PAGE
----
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Detecting Hidden Violence: The Spatial Distribution of Excess Mortality in Rwanda

  • Marijke verpoorten

Rwanda experienced several forms of internal violence, including civil war,genocide, reprisal killings and (counter-)insurgency. While these events all occurred in 1990-1998, their geographic location within Rwanda differred, with the genocide especially severe in the South of the country, the civil war and reprisal killings mostly taking place in the North and East, and the (counter-)insurgency concentrated in the Northwest. In order to assess the relative impact of the different forms of violence, this article derives a detailed spatial pattern of excess mortality from the population census. In line with previous evidence on the death toll of armed conflict in Rwanda, we find significant high-high excess mortality clusters in the southern province of Butare, in and around Kigali City, and in the eastern province Kibungo. Furthermore, we present the first quantitative evidence to date of high excess mortality in the northwestern porvince Gisenyi, indicating that the 1995-1998 (counter-)insurgency inflicted a much higher death toll on the population than presently acknowledged by the Rwandan government, the UN and large western donors.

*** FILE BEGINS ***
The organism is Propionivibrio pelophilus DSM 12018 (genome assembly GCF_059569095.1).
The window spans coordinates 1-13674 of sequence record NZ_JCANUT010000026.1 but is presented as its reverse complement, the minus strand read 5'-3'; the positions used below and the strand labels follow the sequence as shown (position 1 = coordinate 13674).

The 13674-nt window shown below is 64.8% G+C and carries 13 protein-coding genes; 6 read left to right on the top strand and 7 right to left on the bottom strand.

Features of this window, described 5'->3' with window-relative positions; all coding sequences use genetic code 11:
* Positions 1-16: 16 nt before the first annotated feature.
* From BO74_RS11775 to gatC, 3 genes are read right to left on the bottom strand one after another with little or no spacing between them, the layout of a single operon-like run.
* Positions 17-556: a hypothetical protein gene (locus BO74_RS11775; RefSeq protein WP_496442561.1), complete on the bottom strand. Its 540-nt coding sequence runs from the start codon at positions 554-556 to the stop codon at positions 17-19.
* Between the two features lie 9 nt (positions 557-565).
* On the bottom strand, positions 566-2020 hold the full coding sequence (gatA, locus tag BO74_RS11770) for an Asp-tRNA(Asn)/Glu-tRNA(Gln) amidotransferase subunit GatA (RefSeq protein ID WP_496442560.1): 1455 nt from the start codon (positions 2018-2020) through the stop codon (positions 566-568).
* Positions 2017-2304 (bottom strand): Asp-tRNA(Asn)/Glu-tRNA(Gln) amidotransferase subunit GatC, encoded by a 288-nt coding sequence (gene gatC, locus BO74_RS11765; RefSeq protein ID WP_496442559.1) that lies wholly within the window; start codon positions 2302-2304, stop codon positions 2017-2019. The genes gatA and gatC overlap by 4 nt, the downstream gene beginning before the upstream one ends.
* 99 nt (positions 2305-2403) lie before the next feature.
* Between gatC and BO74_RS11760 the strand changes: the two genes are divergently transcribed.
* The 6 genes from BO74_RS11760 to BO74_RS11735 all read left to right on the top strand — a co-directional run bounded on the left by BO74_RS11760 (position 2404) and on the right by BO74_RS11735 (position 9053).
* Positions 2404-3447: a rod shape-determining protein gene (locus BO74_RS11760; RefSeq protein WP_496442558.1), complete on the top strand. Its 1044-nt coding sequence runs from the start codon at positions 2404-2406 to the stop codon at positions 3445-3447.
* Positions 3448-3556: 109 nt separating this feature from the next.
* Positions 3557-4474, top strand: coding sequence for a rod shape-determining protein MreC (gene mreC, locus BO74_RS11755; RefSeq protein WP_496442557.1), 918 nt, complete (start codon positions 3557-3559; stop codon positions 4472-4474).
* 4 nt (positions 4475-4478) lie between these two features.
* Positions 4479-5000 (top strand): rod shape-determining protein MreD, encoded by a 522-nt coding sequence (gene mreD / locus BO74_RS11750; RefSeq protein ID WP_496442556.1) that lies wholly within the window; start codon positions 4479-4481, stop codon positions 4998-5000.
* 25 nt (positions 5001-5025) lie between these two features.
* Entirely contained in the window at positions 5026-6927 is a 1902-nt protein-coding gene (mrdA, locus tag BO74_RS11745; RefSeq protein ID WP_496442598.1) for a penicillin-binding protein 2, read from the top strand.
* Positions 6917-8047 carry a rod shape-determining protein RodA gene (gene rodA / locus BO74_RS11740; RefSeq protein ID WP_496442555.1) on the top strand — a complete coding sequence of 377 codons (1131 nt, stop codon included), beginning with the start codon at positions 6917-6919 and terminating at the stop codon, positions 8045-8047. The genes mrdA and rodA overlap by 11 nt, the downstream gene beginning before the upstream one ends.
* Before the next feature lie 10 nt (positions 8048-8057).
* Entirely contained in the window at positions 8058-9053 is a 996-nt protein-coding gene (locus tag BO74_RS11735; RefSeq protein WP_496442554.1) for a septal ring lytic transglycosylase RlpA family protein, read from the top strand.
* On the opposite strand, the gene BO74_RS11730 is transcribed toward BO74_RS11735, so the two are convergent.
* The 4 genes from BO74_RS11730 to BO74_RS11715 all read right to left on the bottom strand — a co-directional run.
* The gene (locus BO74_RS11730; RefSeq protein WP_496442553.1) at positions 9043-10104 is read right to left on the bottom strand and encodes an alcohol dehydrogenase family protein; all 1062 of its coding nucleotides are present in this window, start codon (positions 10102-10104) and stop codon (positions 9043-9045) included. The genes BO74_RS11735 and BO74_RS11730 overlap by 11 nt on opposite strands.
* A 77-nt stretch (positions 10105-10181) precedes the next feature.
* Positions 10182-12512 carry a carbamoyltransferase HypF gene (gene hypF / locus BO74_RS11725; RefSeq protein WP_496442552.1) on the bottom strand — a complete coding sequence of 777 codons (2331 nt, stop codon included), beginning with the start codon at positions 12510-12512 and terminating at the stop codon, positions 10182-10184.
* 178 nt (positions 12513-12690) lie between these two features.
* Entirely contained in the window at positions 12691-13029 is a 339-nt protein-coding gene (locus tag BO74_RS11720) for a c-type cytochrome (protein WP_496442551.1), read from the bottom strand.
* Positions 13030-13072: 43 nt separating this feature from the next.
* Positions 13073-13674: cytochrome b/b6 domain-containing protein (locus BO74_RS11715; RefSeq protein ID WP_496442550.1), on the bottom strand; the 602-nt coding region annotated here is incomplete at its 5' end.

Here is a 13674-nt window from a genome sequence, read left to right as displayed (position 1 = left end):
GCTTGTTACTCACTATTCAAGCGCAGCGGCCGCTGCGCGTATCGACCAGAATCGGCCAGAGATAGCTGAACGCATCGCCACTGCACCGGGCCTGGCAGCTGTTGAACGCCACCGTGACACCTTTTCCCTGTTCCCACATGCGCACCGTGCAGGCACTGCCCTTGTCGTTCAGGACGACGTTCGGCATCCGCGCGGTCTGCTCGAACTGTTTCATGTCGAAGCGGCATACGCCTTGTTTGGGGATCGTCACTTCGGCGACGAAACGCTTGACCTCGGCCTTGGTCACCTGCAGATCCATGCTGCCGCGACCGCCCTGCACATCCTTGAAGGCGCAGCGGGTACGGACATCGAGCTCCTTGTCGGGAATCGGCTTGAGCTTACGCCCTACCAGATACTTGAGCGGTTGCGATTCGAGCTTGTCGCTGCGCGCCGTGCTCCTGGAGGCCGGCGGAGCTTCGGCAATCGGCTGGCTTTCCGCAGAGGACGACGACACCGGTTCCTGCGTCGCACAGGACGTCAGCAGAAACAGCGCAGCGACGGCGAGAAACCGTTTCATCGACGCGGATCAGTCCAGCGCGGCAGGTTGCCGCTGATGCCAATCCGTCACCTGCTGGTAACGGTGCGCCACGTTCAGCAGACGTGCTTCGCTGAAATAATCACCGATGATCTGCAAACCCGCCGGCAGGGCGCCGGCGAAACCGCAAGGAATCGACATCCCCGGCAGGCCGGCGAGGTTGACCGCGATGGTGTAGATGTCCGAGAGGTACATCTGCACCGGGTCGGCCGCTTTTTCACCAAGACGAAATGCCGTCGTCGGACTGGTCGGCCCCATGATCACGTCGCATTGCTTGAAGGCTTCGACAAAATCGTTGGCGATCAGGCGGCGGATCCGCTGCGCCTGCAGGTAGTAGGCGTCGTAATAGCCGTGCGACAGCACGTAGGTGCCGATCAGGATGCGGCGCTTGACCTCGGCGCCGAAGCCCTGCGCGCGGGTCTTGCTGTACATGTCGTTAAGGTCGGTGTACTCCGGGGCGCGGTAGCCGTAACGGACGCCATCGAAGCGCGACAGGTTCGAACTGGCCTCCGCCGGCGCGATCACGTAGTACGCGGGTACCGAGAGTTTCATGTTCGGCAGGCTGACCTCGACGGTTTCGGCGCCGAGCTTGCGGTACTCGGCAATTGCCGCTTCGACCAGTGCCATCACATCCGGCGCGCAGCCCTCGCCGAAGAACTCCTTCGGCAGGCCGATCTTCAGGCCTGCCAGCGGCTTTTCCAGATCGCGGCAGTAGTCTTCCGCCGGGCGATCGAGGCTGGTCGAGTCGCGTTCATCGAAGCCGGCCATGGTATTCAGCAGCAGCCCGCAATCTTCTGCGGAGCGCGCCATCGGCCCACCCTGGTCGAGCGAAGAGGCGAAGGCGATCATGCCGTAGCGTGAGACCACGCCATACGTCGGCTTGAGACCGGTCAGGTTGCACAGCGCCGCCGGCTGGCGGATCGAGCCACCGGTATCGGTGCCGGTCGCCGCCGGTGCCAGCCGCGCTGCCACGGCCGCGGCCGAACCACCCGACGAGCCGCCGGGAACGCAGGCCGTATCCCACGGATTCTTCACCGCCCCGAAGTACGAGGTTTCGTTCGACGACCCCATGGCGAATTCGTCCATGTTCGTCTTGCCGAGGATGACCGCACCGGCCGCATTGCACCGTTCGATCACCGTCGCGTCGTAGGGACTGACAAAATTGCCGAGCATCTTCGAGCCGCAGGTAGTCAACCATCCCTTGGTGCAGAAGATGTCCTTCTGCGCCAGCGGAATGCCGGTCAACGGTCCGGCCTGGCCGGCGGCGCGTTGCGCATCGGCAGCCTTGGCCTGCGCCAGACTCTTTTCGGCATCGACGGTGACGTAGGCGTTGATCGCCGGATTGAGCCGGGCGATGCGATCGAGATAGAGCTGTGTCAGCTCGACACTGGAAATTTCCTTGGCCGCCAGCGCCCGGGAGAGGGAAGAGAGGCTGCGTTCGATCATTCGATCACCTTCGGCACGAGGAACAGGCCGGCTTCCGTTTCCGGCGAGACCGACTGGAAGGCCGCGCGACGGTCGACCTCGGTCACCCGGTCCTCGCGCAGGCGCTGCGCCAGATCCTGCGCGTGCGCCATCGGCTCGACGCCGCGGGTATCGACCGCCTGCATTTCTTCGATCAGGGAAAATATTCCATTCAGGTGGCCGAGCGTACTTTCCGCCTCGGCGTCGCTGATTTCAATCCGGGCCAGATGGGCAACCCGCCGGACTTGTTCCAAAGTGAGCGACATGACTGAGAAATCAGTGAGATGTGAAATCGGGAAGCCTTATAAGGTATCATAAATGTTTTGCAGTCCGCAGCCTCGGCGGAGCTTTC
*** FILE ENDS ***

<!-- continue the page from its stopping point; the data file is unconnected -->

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Paper provided by LICOS - Centre for Institutions and Economic Performance, KU Leuven in its series LICOS Discussion Papers with number 25410.

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Date of creation: 2010
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Handle: RePEc:lic:licosd:25410
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  1. Perotti, Roberto & Alesina, Alberto, 1996. "Income Distribution, Political Instability, and Investment," Scholarly Articles 4553018, Harvard University Department of Economics.
  2. Jorge Restrepo & Michael Spagat & Juan F. Vargas, 2004. "The Severity of the Colombian Conflict: Cross-Country Datasets versus New Micro Data," Royal Holloway, University of London: Discussion Papers in Economics 04/23, Department of Economics, Royal Holloway University of London, revised Sep 2004.
  3. Andre, Catherine & Platteau, Jean-Philippe, 1998. "Land relations under unbearable stress: Rwanda caught in the Malthusian trap," Journal of Economic Behavior & Organization, Elsevier, vol. 34(1), pages 1-47, January.
  4. Marijke Verpoorten & Lode Berlage, 2007. "Economic Mobility in Rural Rwanda: A Study of the Effects of War and Genocide at the Household Level," Journal of African Economies, Centre for the Study of African Economies (CSAE), vol. 16(3), pages 349-392, June.
  5. Li, Baibing & Martin, Elaine B. & Morris, A. Julian, 2002. "On principal component analysis in L1," Computational Statistics & Data Analysis, Elsevier, vol. 40(3), pages 471-474, September.
  6. Alesina, Alberto & Perotti, Roberto, 1996. "Income distribution, political instability, and investment," European Economic Review, Elsevier, vol. 40(6), pages 1203-1228, June.
  7. Marijke Verpoorten, 2005. "The Death Toll of the Rwandan Genocide: A Detailed Analysis for Gikongoro Province," Population (english edition), Institut National d'Études Démographiques (INED), vol. 60(4), pages 331-367.
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